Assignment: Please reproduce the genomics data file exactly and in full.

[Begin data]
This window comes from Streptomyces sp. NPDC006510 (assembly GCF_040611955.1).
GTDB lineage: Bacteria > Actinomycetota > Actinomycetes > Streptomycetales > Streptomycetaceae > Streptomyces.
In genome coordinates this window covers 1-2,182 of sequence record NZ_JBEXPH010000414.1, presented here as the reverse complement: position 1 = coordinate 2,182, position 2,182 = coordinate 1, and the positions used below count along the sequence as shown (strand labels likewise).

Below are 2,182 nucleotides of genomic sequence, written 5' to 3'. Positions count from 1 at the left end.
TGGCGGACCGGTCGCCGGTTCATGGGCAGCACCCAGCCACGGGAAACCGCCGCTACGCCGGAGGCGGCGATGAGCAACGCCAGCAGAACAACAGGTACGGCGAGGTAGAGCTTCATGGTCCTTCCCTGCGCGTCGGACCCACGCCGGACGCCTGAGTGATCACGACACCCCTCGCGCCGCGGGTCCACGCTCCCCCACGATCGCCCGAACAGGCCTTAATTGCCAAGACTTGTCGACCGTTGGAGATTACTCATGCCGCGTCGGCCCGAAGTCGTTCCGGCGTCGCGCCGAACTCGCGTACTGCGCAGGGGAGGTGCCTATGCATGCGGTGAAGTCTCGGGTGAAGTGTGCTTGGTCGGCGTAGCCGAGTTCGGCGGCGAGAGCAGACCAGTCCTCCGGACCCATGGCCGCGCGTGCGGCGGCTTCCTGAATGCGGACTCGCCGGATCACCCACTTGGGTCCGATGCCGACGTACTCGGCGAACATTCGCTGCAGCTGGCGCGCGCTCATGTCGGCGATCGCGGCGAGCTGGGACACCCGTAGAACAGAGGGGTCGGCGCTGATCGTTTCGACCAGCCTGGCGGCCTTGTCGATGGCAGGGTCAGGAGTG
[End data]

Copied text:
This window comes from Streptomyces sp. NPDC006510 (assembly GCF_040611955.1).
GTDB lineage: Bacteria > Actinomycetota > Actinomycetes > Streptomycetales > Streptomycetaceae > Streptomyces.
In genome coordinates this window covers 1-2,182 of sequence record NZ_JBEXPH010000414.1, presented here as the reverse complement: position 1 = coordinate 2,182, position 2,182 = coordinate 1, and the positions used below count along the sequence as shown (strand labels likewise).

Below are 2,182 nucleotides of genomic sequence, written 5' to 3'. Positions count from 1 at the left end.
TGGCGGACCGGTCGCCGGTTCATGGGCAGCACCCAGCCACGGGAAACCGCCGCTACGCCGGAGGCGGCGATGAGCAACGCCAGCAGAACAACAGGTACGGCGAGGTAGAGCTTCATGGTCCTTCCCTGCGCGTCGGACCCACGCCGGACGCCTGAGTGATCACGACACCCCTCGCGCCGCGGGTCCACGCTCCCCCACGATCGCCCGAACAGGCCTTAATTGCCAAGACTTGTCGACCGTTGGAGATTACTCATGCCGCGTCGGCCCGAAGTCGTTCCGGCGTCGCGCCGAACTCGCGTACTGCGCAGGGGAGGTGCCTATGCATGCGGTGAAGTCTCGGGTGAAGTGTGCTTGGTCGGCGTAGCCGAGTTCGGCGGCGAGAGCAGACCAGTCCTCCGGACCCATGGCCGCGCGTGCGGCGGCTTCCTGAATGCGGACTCGCCGGATCACCCACTTGGGTCCGATGCCGACGTACTCGGCGAACATTCGCTGCAGCTGGCGCGCGCTCATGTCGGCGATCGCGGCGAGCTGGGACACCCGTAGAACAGAGGGGTCGGCGCTGATCGTTTCGACCAGCCTGGCGGCCTTGTCGATGGCAGGGTCAGGAGTG